However, the use of either deep learning or atlas-based methods in routine clinical care is highly limited. This is due in part to the difficulty in establishing the reliability of these methods for commissioning [29], as well as a lack of tools to identify when and where the algorithm fails, leading to manual override of the delineations. More importantly, while some of these methods may show phenomenal performance on limited testing sets, they fail to generalize in clinical datasets, as discussed in Chapter 12. Discrepancies in the performance may stem from large differences in the training/testing sets and the actual clinical use. For example, it is not uncommon to remove difficult conditions like images with large artifacts, large tumors, or those with abnormal anatomy like collapsed lungs from limited training/testing cohorts to assess basic performance of the developed methods. However, methods developed under these conditions fail to scale to actual clinical scenarios when images may have large artifacts (like dental artifacts on head and neck CT images) or abnormal anatomy (e.g. collapsed lungs, missing structures due to surgery, mass effect due to the presence of large tumors).

All this motivates the need for clear guidelines and metrics for evaluating auto-segmentation methods prior to clinical commissioning. In the rest of the chapter, the approaches used for clinical validation as outlined in some prior studies, and the challenges involved for clinical commissioning are briefly discussed, and some solutions towards mitigating these issues through better data cura- tion and evaluation metrics are presented.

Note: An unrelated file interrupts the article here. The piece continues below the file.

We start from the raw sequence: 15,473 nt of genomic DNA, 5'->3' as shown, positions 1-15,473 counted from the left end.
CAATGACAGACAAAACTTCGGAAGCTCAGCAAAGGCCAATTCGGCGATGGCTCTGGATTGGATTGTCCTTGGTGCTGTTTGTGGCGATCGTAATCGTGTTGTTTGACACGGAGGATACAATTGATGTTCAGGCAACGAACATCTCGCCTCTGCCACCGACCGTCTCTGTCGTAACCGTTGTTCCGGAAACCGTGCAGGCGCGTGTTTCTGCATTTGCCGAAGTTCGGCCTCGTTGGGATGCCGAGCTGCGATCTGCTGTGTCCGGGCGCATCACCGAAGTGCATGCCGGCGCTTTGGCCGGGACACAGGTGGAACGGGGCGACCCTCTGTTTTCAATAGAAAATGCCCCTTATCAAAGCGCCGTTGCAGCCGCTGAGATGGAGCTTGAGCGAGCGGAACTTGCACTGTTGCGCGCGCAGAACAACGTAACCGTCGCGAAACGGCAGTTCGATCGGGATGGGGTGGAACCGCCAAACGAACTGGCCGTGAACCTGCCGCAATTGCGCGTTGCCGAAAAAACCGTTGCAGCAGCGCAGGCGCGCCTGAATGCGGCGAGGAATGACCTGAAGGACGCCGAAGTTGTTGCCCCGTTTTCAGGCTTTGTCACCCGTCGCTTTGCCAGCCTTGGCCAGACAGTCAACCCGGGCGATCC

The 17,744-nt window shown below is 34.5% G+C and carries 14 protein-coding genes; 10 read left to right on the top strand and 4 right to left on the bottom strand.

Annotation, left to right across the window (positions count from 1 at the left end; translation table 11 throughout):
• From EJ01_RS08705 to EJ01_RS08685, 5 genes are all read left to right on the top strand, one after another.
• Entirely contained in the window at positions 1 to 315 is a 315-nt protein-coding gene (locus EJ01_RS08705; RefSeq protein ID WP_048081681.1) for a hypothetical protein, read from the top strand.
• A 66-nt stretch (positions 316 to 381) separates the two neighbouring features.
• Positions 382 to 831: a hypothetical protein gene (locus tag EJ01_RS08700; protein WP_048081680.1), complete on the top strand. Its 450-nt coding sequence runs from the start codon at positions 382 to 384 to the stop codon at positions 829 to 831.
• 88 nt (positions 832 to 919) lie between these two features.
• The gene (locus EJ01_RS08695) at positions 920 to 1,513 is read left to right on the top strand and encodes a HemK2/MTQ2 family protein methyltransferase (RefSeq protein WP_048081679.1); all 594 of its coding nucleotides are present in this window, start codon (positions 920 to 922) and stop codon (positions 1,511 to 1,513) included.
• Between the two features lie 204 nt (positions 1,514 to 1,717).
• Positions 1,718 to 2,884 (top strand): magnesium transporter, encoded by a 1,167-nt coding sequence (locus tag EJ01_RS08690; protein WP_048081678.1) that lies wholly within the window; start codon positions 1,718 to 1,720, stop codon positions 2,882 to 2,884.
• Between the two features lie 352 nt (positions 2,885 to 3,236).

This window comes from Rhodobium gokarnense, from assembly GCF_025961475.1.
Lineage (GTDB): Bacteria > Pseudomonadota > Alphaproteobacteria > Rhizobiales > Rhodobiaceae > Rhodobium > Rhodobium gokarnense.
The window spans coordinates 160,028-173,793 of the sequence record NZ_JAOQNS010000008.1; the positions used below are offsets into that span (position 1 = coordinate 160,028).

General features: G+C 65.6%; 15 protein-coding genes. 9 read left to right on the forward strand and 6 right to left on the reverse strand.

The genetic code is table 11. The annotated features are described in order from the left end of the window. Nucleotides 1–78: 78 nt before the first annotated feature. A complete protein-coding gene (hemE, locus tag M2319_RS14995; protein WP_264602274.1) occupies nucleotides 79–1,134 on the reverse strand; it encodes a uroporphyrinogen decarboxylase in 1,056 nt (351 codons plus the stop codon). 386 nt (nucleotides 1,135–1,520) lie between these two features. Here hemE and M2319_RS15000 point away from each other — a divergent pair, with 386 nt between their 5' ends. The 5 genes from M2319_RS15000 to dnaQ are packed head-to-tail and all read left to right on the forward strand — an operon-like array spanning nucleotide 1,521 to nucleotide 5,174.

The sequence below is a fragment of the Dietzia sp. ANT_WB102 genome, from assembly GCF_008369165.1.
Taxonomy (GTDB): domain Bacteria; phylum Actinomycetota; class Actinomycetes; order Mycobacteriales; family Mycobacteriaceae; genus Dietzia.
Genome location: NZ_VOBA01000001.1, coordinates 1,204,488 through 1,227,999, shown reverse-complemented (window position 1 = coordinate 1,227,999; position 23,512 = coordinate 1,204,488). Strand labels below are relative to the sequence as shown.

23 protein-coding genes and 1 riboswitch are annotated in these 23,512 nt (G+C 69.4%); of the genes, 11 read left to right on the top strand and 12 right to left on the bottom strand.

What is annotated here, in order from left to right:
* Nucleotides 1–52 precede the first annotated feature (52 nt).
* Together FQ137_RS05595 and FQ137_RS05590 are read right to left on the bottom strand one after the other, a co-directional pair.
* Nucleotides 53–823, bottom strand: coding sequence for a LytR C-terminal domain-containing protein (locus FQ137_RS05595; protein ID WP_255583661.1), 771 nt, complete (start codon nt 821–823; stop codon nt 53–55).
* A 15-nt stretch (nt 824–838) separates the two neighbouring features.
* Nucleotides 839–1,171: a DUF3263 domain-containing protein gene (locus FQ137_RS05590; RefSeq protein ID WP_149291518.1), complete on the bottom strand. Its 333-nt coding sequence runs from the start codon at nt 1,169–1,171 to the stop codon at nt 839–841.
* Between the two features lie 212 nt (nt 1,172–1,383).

Stages in Clinical Commissioning

A phased approach consisting of technique identification and verification, testing before clinical deployment, and ongoing clinical quality assurance (QA) is generally recommended when introducing a new technology into a clinic [30]. Clinical commissioning of an AI method at the minimum should include testing of the AI technique on the institution dataset prior to clinical implementation followed by routine QA of selected clinical cases with a group of multi-disciplinary experts. Prior to assessment of the auto-segmentation system, it is also important to obtain some details of the technique regarding the evaluations and quantitative performance of the metrics to be used. Evaluation of the system should include, where possible, testing with multi-institutional datasets, comparison against multiple methods, and evaluation on established metrics. In order to ensure that the most suitable methods are used in the clinic, there is a need for both robust and reliable metrics to evaluate these methods as well as well-curated datasets arising from multi-institutional and internal institution datasets. Next, after introduction into clinical use a frequent QA of selected cases should be done to determine that the system continues to perform at the desired level. Problems in performance should be logged and AI techniques may need to be retrained if the imaging technology and imaging protocols change.

Need for Robust and Clinically Useful Metrics